Monday, December 7, 2015

Three Aspects of Agility Measurement

Business agility is the capability to adapt to changes.

Nowadays, “VUCA” (Velocity, Uncertainty, Complexity, and Ambiguity) is the new characteristics of the digital business, and the speed of change is accelerating. Therefore, agility - the business ability to sense, response, and take actions to changes, is a strategic imperative for companies’ surviving and thriving. But if you can only manage what you measure, how to measure business agility in order to continue building and improving business change capability and maturity?

Agile values and principles are best measured via linking what you want to achieve and top goals. We have a set of well-defined values and principles based on Agile Manifesto. Values and Principles are about what we believe and how we think. Neither of these is really amenable to direct measurement. And you will always have to tie these together to get the big picture of your organizational agility. In agile, measure directly what you want to achieve, what your organizational goals are like, such as go to the market time, cycle time to develop a feature, anything that you truly want to see results from. Some of the key measures of Agile effectiveness are Creating Value, Timely delivery, Teamwork and Productivity for the work done. In traditional command and control organizations, agility is very hard because they aren't built on trust, and there's often a great tension between the business and the delivery teams. It stops them becoming "fully" agile, and the business wants the comforting illusion of certainty and Gantt charts rather than capability. You can only progress overall as fast as the whole system you're operating in.

Measuring culture will help organizations understand “change inertia” and speed up agile adoption. Culture is the number one barrier to an Agile or overall digital transformation. So, measuring it although tough, is rather crucial and necessary. The goal measuring agility is to understand what it means for people. A person who looks at the values and principles and considers them to be self-evident truths about how the world of software development works, then that person probably has an agile mindset. If this person also has good knowledge of many techniques and practices, with insight about the set of principles and philosophy behind it, and it is also critically important that he or she gain the understanding of the contexts in which they are appropriate, and then that person is likely to be agile, and collectively, the true agile culture - the collective mindset is built on. Because culture is the collective mindset and behaviors. To measure culture variable, the pertinent question to answer is "How agile are we?" Overly rigid organizational structures - fixed plans, processes, and purposes cause an organization to resist external change up to a point, but eventually the stresses become too large and failure is inevitable. There are many corporate examples of this - where organizations are unable to adapt to major disruptive change because of their rigid inflexibility and lack of agility.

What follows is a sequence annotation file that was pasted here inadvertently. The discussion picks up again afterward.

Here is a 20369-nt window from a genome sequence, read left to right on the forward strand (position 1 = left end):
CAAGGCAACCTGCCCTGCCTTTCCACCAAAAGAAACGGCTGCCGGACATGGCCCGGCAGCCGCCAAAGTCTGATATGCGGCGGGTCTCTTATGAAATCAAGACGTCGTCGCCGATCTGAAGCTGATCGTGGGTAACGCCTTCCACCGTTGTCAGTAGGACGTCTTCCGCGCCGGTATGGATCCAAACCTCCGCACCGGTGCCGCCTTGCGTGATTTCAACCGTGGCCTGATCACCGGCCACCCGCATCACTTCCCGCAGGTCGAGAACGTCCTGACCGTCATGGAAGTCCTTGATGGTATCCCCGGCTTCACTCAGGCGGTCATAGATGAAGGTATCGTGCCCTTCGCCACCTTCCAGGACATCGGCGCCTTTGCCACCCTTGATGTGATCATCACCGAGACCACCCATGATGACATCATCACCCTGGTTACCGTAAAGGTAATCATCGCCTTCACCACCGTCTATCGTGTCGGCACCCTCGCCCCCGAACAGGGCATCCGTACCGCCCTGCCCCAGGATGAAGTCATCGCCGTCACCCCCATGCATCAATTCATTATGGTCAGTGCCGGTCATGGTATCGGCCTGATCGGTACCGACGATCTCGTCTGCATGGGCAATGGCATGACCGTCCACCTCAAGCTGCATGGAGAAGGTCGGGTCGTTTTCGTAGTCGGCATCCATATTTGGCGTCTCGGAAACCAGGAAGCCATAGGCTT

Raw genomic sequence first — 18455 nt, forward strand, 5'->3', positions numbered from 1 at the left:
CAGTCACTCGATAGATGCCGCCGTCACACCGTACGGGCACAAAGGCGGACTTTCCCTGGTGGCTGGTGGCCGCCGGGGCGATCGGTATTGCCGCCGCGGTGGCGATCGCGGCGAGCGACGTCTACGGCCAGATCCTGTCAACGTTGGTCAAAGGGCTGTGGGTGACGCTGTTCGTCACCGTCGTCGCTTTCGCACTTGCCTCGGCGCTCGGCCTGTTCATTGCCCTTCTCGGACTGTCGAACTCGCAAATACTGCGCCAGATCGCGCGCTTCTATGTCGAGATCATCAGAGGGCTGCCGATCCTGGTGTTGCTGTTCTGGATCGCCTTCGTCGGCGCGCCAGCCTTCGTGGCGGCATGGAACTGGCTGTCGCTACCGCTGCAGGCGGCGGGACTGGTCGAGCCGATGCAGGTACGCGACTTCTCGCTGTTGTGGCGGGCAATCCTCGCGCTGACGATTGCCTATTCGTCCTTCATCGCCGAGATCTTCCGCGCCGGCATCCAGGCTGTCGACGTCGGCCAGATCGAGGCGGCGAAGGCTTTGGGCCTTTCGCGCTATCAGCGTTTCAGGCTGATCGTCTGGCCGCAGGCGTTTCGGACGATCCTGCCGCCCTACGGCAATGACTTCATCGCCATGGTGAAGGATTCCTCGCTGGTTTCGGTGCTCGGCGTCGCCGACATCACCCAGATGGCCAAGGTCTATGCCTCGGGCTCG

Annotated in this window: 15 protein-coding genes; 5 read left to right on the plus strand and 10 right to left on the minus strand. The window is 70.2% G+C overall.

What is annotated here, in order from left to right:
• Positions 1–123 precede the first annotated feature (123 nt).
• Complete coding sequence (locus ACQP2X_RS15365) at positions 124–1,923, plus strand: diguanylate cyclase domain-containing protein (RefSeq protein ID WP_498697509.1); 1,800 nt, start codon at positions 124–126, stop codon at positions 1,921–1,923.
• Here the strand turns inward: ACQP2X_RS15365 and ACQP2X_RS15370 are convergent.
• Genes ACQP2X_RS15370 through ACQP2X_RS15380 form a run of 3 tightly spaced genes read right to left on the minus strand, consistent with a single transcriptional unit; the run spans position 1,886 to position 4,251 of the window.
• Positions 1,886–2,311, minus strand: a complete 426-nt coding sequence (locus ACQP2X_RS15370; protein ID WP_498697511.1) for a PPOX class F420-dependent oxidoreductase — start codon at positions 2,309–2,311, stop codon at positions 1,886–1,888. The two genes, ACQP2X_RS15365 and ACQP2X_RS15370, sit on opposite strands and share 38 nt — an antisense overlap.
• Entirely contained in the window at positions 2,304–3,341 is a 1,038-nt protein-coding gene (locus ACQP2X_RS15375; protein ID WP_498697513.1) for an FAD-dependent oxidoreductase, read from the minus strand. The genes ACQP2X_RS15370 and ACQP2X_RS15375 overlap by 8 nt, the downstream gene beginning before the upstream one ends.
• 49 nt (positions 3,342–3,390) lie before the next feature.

Measure the expected business agile traits such as resilience and transparency. One of the agile goals is to improve business resilience. For example, some Agile organizations support and encourage the idea of highlighting "mistakes" by those who made them and actually in some ways rewarding those team members. This, in turn, reduces risks and promotes feedback, learning, and transparency. In essence, the twin goals of an Agile transformation are to increase value received and decrease risk. An organization at any scale that can retain an overall sense of vision and purpose, can communicate effectively, continuously improve, reflect on its own limitations honestly and respond to change dynamically. It is simply more likely to thrive and survive. Agile transformation a journey and you can make a judgment on where people and organizations are on their journey, but none of that really matters unless collaboration is in place and business initiative is being delivered. You start there and move onward and upward.

The goal of agility measurement is to keep track of the most value-driven factors to lead business success. In most organizations, "value realized" is based on enhanced competitive advantage, and is usually measured in financial terms. These are usually increases in revenue/company valuation/user base or reductions in costs. What it really comes down to is an organization providing a culture that aligns its working with the Agile manifesto via a few important business aspects – interaction, iteration, improvement, and collaboration etc. You build a lot of trust and respect by letting people come up with what works best for them, and ultimately improving business agility and maturity.


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